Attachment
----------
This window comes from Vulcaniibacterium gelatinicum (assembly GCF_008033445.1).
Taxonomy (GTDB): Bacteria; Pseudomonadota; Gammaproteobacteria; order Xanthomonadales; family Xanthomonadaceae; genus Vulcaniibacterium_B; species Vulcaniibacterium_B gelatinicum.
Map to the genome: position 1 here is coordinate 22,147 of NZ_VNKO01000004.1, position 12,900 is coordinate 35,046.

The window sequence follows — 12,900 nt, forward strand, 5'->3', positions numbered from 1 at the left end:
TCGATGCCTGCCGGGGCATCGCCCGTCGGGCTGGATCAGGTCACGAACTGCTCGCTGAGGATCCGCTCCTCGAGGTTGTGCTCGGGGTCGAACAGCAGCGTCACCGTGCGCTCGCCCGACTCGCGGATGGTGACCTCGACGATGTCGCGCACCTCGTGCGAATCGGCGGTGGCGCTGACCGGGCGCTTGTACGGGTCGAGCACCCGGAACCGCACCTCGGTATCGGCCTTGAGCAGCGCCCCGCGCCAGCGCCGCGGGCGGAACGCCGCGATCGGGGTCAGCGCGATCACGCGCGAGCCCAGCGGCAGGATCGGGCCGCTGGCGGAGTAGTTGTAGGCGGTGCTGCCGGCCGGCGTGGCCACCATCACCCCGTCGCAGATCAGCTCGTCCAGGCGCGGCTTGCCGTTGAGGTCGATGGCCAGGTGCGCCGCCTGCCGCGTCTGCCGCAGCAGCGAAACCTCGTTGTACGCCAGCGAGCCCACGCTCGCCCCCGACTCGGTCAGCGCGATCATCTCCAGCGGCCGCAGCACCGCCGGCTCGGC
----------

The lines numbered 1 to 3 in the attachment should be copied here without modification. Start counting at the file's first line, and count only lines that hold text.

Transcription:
This window comes from Vulcaniibacterium gelatinicum (assembly GCF_008033445.1).
Taxonomy (GTDB): Bacteria; Pseudomonadota; Gammaproteobacteria; order Xanthomonadales; family Xanthomonadaceae; genus Vulcaniibacterium_B; species Vulcaniibacterium_B gelatinicum.
Map to the genome: position 1 here is coordinate 22,147 of NZ_VNKO01000004.1, position 12,900 is coordinate 35,046.